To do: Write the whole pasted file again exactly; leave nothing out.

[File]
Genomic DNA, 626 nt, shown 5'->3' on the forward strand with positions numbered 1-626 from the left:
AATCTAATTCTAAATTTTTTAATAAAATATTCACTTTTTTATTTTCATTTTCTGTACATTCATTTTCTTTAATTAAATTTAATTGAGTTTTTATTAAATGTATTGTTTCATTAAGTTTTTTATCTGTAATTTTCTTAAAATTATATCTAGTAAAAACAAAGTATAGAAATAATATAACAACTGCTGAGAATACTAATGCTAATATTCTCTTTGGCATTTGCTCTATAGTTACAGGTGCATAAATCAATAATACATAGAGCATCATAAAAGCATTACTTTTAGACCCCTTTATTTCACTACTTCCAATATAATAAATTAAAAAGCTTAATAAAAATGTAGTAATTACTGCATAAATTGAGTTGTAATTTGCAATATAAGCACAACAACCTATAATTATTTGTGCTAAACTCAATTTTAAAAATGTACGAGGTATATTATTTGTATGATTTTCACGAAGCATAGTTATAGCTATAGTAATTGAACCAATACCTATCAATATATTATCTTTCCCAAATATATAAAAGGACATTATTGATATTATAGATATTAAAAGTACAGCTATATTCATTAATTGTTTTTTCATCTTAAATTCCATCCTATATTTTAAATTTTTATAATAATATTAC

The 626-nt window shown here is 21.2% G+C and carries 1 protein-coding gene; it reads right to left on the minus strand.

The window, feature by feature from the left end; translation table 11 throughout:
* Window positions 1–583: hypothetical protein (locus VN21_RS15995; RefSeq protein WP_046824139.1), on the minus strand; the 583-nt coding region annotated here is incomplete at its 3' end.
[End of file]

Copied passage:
Genomic DNA, 626 nt, shown 5'->3' on the forward strand with positions numbered 1-626 from the left:
AATCTAATTCTAAATTTTTTAATAAAATATTCACTTTTTTATTTTCATTTTCTGTACATTCATTTTCTTTAATTAAATTTAATTGAGTTTTTATTAAATGTATTGTTTCATTAAGTTTTTTATCTGTAATTTTCTTAAAATTATATCTAGTAAAAACAAAGTATAGAAATAATATAACAACTGCTGAGAATACTAATGCTAATATTCTCTTTGGCATTTGCTCTATAGTTACAGGTGCATAAATCAATAATACATAGAGCATCATAAAAGCATTACTTTTAGACCCCTTTATTTCACTACTTCCAATATAATAAATTAAAAAGCTTAATAAAAATGTAGTAATTACTGCATAAATTGAGTTGTAATTTGCAATATAAGCACAACAACCTATAATTATTTGTGCTAAACTCAATTTTAAAAATGTACGAGGTATATTATTTGTATGATTTTCACGAAGCATAGTTATAGCTATAGTAATTGAACCAATACCTATCAATATATTATCTTTCCCAAATATATAAAAGGACATTATTGATATTATAGATATTAAAAGTACAGCTATATTCATTAATTGTTTTTTCATCTTAAATTCCATCCTATATTTTAAATTTTTATAATAATATTAC

The 626-nt window shown here is 21.2% G+C and carries 1 protein-coding gene; it reads right to left on the minus strand.

The window, feature by feature from the left end; translation table 11 throughout:
* Window positions 1–583: hypothetical protein (locus VN21_RS15995; RefSeq protein WP_046824139.1), on the minus strand; the 583-nt coding region annotated here is incomplete at its 3' end.